Diane Farr Recounts Inspirational Trip to Uganda with Her Teen Daughters to Deliver Period Panties (Exclusive)

The 'Fire Country' star recently traveled with her two teenage girls to deliver more than 5,000 pairs of period panties to girls in Uganda

<p>Diane Farr</p> Diane Farr on Uganda trip

Diane Farr

Diane Farr on Uganda trip

My daughter, Sawyer, chose Uganda for her “10-Year-Old Trip” when she was just 5 years old.

It would take us another decade to get here, but at 15, she's standing outside the auditorium of a government-run boarding school with me and her identical twin sister, Coco. Two hundred African teen girls are cheering inside for our arrival — which is not what Sawyer originally had in mind when we planned this adventure.

A "10-Year-Old Trip" was my idea to get my young kids interested in travel. Years of documentary watching before this double-digit birthday about continents and countries as well as food, music, oceans, deserts and clothing also freed me from having to watch children’s TV (which I hated even as a child).

My son Beckett chose Austria to better understand World War II. My daughter Coco picked beaches around the world but eventually decided on Australia to see Bondi and the 12 Apostles. But Sawyer knew right at age 5 — she wanted to go to Africa and see the animals.

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<p>Mukuye Edward Julius</p> Diane Farr and daughters on Uganda trip

Mukuye Edward Julius

Diane Farr and daughters on Uganda trip

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Most countries in East Africa have “the big five” (elephants, lions, rhinoceros, giraffes, leopards) but we learned only three still have Silverback Gorillas. Sawyer chose Uganda to see all of these. What we didn’t realize until applying for the gorilla permits needed to enter Bwindi Impenetrable Forest is that the place lives up to its name. Visitors trek two to eight hours to find the Silverbacks and therefore must be a minimum of 15 years old, which left Sawyer a choice of waiting five years to go.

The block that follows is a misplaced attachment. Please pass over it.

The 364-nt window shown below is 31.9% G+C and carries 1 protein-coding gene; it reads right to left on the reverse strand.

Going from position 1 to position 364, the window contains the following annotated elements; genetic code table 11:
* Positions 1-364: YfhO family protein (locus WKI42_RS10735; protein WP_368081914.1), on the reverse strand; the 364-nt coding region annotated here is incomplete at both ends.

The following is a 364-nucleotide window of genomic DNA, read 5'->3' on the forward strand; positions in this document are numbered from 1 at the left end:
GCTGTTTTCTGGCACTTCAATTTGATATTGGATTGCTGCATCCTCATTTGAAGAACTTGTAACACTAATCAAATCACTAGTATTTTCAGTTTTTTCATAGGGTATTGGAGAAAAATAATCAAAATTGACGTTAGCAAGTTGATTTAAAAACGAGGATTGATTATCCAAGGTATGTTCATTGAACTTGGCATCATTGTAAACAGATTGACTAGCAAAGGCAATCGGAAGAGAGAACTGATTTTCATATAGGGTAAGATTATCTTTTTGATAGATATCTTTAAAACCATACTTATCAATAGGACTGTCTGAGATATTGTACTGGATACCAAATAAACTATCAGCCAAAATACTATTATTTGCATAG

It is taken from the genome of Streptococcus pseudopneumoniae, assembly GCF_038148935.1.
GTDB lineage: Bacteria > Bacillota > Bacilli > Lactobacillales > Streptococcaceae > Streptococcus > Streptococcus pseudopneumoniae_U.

She could either pick another country and give up on seeing the Gorillas...or wait five more years. Without hesitation, she chose to wait.

<p>Mukuye Edward Julius</p> Diane Farr's daughter on Uganda trip

Mukuye Edward Julius

Diane Farr's daughter on Uganda trip

That's when I met a fellow mom running a nonprofit in Uganda. Dr. Heather Wipfli’s son is the captain of my son Beckett’s water polo team as well as a professor of global health at the University of Southern California (USC) and co-founder of Energy-In-Action (energy-in-action.org) with her oldest son, Ray.

Over the past 10 years, they have implemented community-based programs including learn-to-swim camps to help prevent drowning — the leading cause of death in Ugandan youth. When my son asked if he could join his teammates and Dr. Wipfli to teach swimming and water polo on Lake Victoria in Uganda this summer, I had an ask for her — mom to mom. 

“If my son travels with you, is there something my twins and I can do for girls in Uganda?”

<p>Mukuye Edward Julius</p> Diane Farr and her two twin teenage daughters on Uganda trip.

Mukuye Edward Julius

Diane Farr and her two twin teenage daughters on Uganda trip.

“Period poverty” or the lack of menstruation materials (and underwear in some regions) forces girls to drop out of school after puberty. So I wrote to celebrity stylist Karla Welch who works in couture, with the world’s top designers, and also co-founded The Period Company. Her goal was to make reusable period underwear at a price point available to all American women. I asked if I might personally bring her product to Ugandan girls with no resources at all. Without knowing me, Karla immediately agreed to give me thousands of pairs at cost.

Nine months later, I’m racing to a school outside the capital of Kampala. Two passenger vans filled floor to ceiling with The Period Company panties carry Sawyer, Coco and me along with the local Energy in Action team.

We are both hours and days behind because importing donations to Uganda has proven difficult and expensive. Despite amassing letters from schools and a member of parliament detailing our donation — the novelty of the “fancy” and “high-end” underwear caught the attention of customs officers. Even though this is the largest shipment of donated period panties ever in this country, we were asked to pay thousands of dollars in taxes and fees or they were sending them back.